The Values Institute’s study about business reputations said these five values increase feelings of trust and reliability in a brand:
- ability to perform
- concern for consumers, employees and community
- connection in value systems
- consistency and dependability of product or service
Not surprisingly, negative reviews almost always have to do with a lack in one or more of those values. So let’s get on board with ability, concern, connection, consistency, and sincerity.
While reliability is on our minds, there are a few more ways you can control the consistency of your online presence. In addition to asking your happy customers to write a review, consider doing the following:
- Make sure all company information is updated on all reviews websites
- Have customer service easily accessible on your website
- Respond to your customers across your various social media platforms, even complaints (but allow a few days to pass for an unhappy customer to cool down before responding)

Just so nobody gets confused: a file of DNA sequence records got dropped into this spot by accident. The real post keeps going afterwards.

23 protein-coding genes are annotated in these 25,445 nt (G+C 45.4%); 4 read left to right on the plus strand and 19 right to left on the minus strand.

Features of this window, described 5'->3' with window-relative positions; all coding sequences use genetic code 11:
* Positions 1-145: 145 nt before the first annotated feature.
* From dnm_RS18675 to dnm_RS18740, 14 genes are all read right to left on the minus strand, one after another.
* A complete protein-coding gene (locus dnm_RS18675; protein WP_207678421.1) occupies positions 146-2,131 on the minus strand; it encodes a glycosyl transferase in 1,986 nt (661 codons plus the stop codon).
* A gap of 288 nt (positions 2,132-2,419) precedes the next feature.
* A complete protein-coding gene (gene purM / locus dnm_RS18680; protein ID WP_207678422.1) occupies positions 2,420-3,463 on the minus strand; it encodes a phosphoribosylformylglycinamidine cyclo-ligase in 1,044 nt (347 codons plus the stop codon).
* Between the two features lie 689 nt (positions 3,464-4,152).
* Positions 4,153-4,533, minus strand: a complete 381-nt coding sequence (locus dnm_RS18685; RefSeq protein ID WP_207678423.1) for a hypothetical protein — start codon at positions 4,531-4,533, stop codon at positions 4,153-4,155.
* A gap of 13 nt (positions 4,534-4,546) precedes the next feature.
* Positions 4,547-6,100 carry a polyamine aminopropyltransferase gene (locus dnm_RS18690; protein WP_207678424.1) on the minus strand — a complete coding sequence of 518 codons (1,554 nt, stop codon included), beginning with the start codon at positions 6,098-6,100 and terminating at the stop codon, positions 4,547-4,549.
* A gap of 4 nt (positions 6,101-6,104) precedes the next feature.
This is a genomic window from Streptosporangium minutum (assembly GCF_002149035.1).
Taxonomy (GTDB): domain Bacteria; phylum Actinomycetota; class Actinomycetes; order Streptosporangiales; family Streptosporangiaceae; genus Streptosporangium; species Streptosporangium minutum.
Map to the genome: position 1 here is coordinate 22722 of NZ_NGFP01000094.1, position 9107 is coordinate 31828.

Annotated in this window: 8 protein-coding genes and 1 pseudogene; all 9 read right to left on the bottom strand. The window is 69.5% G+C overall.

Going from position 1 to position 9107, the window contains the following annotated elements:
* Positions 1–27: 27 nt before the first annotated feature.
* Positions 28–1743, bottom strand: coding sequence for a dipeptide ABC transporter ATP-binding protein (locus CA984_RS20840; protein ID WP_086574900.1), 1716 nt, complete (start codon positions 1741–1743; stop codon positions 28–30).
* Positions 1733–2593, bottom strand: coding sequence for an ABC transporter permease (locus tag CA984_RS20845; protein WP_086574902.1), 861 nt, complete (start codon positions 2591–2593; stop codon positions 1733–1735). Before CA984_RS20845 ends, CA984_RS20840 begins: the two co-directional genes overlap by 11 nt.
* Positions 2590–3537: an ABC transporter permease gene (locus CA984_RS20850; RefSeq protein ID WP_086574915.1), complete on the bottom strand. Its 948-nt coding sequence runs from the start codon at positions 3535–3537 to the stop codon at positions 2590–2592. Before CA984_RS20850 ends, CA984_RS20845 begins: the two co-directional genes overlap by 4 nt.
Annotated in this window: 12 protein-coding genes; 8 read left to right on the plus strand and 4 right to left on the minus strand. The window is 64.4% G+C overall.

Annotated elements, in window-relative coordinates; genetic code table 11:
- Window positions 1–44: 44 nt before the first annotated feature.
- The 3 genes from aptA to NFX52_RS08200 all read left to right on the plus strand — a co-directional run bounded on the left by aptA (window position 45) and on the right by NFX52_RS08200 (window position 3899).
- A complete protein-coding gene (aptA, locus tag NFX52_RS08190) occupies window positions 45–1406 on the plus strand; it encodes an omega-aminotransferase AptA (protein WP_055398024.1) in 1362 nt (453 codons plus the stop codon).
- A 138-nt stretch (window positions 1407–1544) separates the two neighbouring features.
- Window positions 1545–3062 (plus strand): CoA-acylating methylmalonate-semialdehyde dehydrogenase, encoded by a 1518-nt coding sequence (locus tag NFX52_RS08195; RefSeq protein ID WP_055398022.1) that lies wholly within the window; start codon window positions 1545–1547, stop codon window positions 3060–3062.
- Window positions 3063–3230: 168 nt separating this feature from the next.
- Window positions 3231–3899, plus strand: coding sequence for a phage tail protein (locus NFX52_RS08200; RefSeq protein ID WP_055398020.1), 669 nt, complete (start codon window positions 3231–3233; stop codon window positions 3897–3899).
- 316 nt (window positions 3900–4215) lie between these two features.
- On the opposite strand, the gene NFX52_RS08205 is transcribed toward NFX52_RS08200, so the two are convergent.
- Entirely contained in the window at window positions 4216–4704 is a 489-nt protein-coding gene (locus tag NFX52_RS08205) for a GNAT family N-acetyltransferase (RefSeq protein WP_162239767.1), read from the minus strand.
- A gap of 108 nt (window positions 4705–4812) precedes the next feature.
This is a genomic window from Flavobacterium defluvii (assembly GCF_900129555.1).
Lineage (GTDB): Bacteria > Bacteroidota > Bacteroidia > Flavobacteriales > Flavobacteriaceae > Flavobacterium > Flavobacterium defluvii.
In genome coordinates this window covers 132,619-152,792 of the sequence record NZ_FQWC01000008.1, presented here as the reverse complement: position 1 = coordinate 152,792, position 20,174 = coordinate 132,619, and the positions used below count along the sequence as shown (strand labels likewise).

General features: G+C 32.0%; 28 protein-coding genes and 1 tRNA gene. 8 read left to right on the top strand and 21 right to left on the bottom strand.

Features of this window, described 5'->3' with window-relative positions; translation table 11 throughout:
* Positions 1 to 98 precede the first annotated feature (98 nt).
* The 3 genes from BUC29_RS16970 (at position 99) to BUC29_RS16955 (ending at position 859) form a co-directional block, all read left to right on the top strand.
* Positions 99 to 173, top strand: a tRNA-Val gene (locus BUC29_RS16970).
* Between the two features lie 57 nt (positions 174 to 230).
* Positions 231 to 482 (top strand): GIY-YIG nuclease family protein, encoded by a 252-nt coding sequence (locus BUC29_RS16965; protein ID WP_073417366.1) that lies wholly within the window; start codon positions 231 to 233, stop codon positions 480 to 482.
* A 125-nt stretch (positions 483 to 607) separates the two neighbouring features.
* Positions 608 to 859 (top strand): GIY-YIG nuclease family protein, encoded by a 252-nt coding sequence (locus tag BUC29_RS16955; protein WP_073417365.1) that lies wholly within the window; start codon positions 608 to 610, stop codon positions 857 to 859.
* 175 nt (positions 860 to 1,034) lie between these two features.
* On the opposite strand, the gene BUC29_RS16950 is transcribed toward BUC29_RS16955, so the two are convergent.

- Use Google Alerts to help with reputation management and review management
- Utilize your website to showcase testimonials (given you have permission), awards, or validation/press from other media sources
- Be open about your story and the history of your company– vulnerability creates the connection that will further bond your customers to you
Step 2: Make Google Business Reviews Easy for Customers
No matter how amazing your customer experience is, there will always be an inverse correlation between the number of reviews that you get and the difficulty that a customer faces when leaving a review. You want to make your process of leaving a review as simple as possible. Here are some easy options to go about this: